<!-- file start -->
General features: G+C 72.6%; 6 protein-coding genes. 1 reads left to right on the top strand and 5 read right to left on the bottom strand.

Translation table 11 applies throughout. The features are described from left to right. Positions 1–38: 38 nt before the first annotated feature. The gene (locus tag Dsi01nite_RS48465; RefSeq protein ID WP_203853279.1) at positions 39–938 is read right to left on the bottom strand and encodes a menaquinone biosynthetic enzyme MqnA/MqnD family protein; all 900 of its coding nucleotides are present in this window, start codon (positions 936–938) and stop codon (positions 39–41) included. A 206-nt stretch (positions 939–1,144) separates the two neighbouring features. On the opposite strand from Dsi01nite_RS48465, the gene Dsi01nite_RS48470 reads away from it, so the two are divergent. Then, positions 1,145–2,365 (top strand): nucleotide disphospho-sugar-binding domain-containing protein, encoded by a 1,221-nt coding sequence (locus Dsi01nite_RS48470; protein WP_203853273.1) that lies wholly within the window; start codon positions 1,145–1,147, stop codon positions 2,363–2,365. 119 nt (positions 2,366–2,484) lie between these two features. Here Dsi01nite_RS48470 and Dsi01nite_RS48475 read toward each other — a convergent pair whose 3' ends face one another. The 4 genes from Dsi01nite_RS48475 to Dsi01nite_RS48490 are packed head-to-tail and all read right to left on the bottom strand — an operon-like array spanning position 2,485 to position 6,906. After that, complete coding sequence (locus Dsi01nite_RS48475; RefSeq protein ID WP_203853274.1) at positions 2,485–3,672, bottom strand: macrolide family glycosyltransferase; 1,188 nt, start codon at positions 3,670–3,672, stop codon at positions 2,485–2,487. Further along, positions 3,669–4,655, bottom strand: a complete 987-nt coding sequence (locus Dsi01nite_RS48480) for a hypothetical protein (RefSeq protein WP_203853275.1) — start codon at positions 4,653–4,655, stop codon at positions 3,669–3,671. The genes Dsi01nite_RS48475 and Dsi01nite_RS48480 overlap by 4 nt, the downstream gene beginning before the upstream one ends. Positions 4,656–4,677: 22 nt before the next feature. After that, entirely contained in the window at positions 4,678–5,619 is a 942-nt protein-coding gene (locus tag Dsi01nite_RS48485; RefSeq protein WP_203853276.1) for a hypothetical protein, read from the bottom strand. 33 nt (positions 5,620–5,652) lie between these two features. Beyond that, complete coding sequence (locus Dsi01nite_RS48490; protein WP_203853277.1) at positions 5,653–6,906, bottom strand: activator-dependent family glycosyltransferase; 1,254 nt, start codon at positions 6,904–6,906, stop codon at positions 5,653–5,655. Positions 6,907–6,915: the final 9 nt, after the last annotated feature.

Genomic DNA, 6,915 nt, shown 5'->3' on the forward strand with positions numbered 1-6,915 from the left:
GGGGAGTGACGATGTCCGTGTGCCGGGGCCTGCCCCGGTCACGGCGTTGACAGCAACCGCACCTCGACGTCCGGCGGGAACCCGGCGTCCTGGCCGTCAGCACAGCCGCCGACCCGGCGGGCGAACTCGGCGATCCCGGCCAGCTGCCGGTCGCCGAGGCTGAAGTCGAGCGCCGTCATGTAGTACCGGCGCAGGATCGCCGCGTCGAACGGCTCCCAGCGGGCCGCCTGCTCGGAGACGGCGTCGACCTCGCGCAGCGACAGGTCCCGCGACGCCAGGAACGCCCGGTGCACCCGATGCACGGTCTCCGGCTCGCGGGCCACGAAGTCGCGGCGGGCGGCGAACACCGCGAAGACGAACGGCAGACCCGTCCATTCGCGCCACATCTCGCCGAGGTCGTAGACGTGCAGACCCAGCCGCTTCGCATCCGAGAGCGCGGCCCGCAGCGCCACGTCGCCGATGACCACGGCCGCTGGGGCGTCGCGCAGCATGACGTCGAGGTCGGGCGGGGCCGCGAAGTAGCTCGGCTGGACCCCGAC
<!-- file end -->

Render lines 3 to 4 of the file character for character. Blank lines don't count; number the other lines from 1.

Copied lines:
Genomic DNA, 6,915 nt, shown 5'->3' on the forward strand with positions numbered 1-6,915 from the left:
GGGGAGTGACGATGTCCGTGTGCCGGGGCCTGCCCCGGTCACGGCGTTGACAGCAACCGCACCTCGACGTCCGGCGGGAACCCGGCGTCCTGGCCGTCAGCACAGCCGCCGACCCGGCGGGCGAACTCGGCGATCCCGGCCAGCTGCCGGTCGCCGAGGCTGAAGTCGAGCGCCGTCATGTAGTACCGGCGCAGGATCGCCGCGTCGAACGGCTCCCAGCGGGCCGCCTGCTCGGAGACGGCGTCGACCTCGCGCAGCGACAGGTCCCGCGACGCCAGGAACGCCCGGTGCACCCGATGCACGGTCTCCGGCTCGCGGGCCACGAAGTCGCGGCGGGCGGCGAACACCGCGAAGACGAACGGCAGACCCGTCCATTCGCGCCACATCTCGCCGAGGTCGTAGACGTGCAGACCCAGCCGCTTCGCATCCGAGAGCGCGGCCCGCAGCGCCACGTCGCCGATGACCACGGCCGCTGGGGCGTCGCGCAGCATGACGTCGAGGTCGGGCGGGGCCGCGAAGTAGCTCGGCTGGACCCCGAC